“To go through a bunch of stuff in your life and come out on your feet, and work yourself from that undesirable situation to productive citizenship; that’s where I can support other people going through addiction. By being a friend, and being willing to walk with someone as they’re working to find their way back to civilization.”
— by Brian Jarvis
Photo and text courtesy Swords to Plowshares
You may have recently seen the NBC News report about Heidi Boynton, the Santa Cruz area mom and cancer survivor who completed the equivalent of eight half marathons over eight days to promote her nonprofit, the Mini Mermaid Running Club. What you may not know is that NDNU Human Services student Martha Montiel was behind much of the promotion of her work, taking on this support as her capstone project. Check out the NBC News report; well done, Martha! (Heidi is pretty inspiring, too!)
Human Services student Mario de Leon recently started his own business, running a martial arts studio. He’s got a third degree black belt himself and experience training in Brazilian Jujitsu, wresting, Muy Thai, boxing, Hapkido, and Escrima stick fighting. With 25 years of training experience and 18 years of teaching experience, his students are in good hands. He reported that he has contracts to bring his services to several schools in the Santa Clara area.
Hurrah! We love to cheer for student’s entrepreneurial successes!
Photo courtesy Mario de Leon
Student, mother, researcher, artist, community organizer, advocate, and all-round Renaissance woman Maria Sanchez is having an art reception tonight as part of a celebration of Hispanic Heritage Month.
Here are the details:
Antologia of the Arts and Global America gladly invite you to celebrate Hispanic Heritage Month at Antologia where the art by a Latin American artist Maria Sanchez will be on display from August 24th till September 27th.
Come to her Open Night reception, enjoy her art meet the artist September 5th from 6pm to 9pm and taste the delicious Latin American wine that Antologia has for you on this special month of the year.
515 Broadway St
San Francisco, CA 94133
Hope to see you there!
Human Services Senior Mona Franciscus is working with the Morgan Hill Lion’s Club to raise money for student scholarships. She’s hosting an event that sounds like a lot of fun… see attached flyer (Lions Club Fundraiser 8) and details below:
Saturday and Sunday, March 29th and 30th
11AM – 5PM
@ Morgan Hill Cellars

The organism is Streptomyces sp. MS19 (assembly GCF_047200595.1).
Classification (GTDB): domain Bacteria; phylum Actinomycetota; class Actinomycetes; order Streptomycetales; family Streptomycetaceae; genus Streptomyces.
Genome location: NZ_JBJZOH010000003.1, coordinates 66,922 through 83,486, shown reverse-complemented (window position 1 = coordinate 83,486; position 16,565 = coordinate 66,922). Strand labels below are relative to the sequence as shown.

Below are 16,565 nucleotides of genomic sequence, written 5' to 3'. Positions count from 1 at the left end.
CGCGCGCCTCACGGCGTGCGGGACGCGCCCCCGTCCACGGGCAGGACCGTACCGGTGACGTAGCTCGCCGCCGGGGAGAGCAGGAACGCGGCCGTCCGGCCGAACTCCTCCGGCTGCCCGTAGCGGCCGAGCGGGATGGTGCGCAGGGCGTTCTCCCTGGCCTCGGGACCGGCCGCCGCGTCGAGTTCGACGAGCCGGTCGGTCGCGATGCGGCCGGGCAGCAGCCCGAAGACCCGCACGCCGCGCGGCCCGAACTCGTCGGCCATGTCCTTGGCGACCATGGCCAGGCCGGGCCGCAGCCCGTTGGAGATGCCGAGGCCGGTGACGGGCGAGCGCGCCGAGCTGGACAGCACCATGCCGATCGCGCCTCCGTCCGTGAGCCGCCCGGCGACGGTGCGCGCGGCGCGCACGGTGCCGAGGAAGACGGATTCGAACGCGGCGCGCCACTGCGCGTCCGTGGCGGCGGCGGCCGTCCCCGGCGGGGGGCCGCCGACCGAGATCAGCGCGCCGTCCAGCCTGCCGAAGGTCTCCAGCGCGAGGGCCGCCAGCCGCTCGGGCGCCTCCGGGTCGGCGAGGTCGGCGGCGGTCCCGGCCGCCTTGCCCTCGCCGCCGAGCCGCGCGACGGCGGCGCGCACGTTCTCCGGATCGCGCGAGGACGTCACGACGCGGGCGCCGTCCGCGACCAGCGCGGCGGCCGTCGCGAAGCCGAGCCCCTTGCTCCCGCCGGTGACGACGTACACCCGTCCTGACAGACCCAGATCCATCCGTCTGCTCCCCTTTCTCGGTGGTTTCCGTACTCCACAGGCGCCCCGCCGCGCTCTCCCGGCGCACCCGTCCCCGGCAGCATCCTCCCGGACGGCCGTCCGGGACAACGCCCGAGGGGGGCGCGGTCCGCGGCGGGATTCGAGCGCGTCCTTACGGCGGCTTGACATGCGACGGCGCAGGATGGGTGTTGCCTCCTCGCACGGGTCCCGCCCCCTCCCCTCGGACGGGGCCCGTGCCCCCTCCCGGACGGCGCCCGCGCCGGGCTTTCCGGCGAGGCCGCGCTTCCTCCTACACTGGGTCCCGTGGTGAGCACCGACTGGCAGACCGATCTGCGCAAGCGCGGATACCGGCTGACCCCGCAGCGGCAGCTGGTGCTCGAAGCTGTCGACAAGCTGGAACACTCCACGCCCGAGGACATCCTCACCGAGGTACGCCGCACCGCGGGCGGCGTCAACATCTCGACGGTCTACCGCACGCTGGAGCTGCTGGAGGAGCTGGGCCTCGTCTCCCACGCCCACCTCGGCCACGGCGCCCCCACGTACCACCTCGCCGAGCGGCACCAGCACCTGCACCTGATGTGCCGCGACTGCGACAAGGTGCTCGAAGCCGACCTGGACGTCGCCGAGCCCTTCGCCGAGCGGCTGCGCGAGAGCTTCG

1645 San Pedro Avenue, Morgan Hill, CA
This is a free event; the Lion’s Club will be selling desserts on the patio to raise money. The desserts have been donated by Ladera Grill, Booksmart, and Morgan Hill Cellars and there will be live music from 1-5 by The Four Hearts (Sat) and Fathead Eric and the Surf Riders (Sun).
If you need an excuse to travel south, this sounds like a great one. Good luck, Mona, with this cool project!
Image courtesy linglieats.com
We honor all veterans on this day, especially the students, faculty, and staff who are part of our community who are veterans or family members of veterans. A quick glance at the NDNU website shows an array of resources available and today is a great opportunity to honor veterans by highlighting these services:
- Admissions offers information about applying for programs across the university.
- The Student Services tab at the NDNU website shares several useful links, to the Veteran’s Administration, to services for returning vets, and to local VA facilities.
- In addition, NDNU has a Veteran’s Club, which promotes as its mission the intent to “provide support for Veterans to succeed in higher education and achieve their academic goals.” For more information, contact firstname.lastname@example.org
Our students provide support too! Check out this article, written as part of Sheryl Sandberg’s “Lean In” series that profiles women who make a difference as Human Services student Maria Sanchez shares the story that inspired her to start a group that supports veteran families. Called Military Esposa, it contains practical information and inspiration that sustains.
Finally, this is also a great opportunity to honor again student Sheila Aube, who received an award from the California State Assembly last summer for her service. We are so impressed!
Our gratitude for all who have served and the families who have made such great sacrifices.
Image courtesy operationhugahero.org